For your college or university to compete in the higher education space (with everything from large universities to online institutions), professors and adjuncts need to be taking advantage of technology. One of the most foundational pieces of technology, which almost every institution has invested in, is an online learning management system (LMS). However, many instructors do not know how to get the most out of this often-robust tool.
Whether for a fully online course, face-to-face, or somewhere in between, an LMS can be a critically helpful tool. Students use technology and the internet for their daily lives, and their educational experience should be no different. The days of only face-to-face courses with books and handouts are a thing of the past.
We’ve pulled together 5 of the top ways professors can use an LMS to get the most out of the institution’s investment in this tool.
Lost handouts? Online articles that build on the course textbooks? Use your LMS as a place to house all of the course materials from a Syllabus to examples to coursework instructions. The primary use of your LMS allows students to access materials when and where they need them.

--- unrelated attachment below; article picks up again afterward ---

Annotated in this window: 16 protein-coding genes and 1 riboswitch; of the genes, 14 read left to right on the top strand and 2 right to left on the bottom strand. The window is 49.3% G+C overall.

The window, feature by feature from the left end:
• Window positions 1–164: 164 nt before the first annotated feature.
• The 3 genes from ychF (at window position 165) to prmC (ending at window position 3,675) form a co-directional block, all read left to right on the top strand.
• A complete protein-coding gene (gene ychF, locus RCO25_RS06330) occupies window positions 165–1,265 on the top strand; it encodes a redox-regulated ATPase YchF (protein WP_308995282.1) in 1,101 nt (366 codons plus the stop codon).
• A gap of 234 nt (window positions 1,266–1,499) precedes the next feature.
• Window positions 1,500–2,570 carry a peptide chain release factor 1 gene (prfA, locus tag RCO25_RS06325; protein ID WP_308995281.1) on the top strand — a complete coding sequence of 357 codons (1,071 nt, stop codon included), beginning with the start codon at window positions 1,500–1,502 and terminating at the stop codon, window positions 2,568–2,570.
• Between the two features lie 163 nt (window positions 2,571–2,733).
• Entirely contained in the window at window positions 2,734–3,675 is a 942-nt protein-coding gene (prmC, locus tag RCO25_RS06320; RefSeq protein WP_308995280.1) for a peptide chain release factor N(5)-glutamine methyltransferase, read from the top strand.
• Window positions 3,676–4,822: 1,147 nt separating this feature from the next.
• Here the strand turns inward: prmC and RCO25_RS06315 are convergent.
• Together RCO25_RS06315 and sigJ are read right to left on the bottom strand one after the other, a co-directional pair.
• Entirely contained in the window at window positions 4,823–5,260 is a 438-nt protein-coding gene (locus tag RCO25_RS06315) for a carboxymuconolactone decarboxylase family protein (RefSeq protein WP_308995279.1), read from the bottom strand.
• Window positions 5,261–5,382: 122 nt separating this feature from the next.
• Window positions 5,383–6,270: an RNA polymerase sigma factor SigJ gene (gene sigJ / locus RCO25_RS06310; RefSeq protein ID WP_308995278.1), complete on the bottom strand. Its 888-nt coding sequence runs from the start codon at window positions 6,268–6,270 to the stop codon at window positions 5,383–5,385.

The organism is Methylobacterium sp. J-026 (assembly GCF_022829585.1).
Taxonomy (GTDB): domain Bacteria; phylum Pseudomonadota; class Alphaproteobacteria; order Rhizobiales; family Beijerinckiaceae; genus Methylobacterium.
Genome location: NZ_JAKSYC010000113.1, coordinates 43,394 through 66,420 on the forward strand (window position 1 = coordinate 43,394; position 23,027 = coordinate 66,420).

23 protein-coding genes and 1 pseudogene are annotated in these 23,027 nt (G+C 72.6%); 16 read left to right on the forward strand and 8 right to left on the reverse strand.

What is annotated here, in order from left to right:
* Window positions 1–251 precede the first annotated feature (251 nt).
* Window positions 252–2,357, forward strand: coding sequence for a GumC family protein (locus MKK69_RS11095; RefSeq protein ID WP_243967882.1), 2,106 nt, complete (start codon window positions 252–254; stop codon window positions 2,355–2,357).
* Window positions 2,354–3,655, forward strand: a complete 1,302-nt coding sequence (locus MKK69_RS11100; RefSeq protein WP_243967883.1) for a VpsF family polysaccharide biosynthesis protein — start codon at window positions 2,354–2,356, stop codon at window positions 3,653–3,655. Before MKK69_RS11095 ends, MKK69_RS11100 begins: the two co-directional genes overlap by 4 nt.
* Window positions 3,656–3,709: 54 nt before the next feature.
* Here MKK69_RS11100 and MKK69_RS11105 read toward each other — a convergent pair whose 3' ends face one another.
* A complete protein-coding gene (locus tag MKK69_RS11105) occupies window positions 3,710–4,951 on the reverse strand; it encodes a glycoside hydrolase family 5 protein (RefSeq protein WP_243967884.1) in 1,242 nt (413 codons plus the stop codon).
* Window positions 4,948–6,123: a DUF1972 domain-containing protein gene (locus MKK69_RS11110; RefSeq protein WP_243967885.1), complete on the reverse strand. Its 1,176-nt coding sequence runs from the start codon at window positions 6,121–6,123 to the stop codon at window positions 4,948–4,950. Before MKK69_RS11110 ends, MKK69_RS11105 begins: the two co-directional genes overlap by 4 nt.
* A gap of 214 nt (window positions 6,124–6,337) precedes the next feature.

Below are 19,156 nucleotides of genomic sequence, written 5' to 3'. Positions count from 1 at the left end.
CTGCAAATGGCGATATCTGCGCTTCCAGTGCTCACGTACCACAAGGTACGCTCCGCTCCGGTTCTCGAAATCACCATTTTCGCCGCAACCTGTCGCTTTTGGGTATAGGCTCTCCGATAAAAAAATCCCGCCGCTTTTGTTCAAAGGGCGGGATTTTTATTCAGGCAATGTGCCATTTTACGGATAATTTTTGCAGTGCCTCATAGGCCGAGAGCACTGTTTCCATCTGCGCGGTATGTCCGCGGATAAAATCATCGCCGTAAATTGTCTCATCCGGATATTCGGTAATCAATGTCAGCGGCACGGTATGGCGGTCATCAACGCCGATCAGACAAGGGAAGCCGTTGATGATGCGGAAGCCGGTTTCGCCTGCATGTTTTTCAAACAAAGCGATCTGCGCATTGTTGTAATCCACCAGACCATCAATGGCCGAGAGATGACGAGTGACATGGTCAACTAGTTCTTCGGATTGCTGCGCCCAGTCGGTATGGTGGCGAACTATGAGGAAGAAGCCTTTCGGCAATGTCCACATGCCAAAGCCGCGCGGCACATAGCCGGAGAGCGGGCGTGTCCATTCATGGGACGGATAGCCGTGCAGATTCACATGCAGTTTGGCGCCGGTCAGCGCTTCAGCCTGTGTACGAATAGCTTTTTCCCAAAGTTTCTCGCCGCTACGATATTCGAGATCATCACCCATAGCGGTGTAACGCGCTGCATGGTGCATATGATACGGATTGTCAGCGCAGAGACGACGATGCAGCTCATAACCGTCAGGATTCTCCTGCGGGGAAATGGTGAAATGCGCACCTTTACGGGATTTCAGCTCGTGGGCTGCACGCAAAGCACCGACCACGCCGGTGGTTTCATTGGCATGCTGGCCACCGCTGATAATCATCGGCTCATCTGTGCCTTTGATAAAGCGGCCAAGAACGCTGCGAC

Many institutions use the LMS as the course grade book for both students and instructors to track progress. Additionally, you can use built-in functionality for quizzes and tests to help simplify grading. Some LMS tools provide even provide anti-plagiarism tools to check papers and essay answers.
LMS tools provide communication capabilities for students to use to collaborate. This is especially helpful for the non-traditional student who may have a strict schedule and needs virtual access to their team members.
Depending on your LMS platform, many have unique and advanced features. Everything from interactive whiteboard options, application/desktop sharing features, and RSS feeds. It’s important to get acquainted with your specific system to get the most value out of it. (Check out a few of our platform-specific courses: Canvas, D2L Brightspace, Blackboard, Moodle, Sakai, ANGEL)
No matter how you decide to use your LMS, communicating how it will be used to students is crucial. Many LMS tools attempt to be user-friendly, but you need to ensure that students know what resources to expect to use the tool, where to find those resources and best practices for using them.
A robust LMS tool can help increase student achievement, but only if professors and adjuncts put the time into getting to know the system and how to best leverage it.
Learn more about facilitating online courses using an LMS system in our latest white paper, Leveraging Your LMS: A Guide for Higher Education.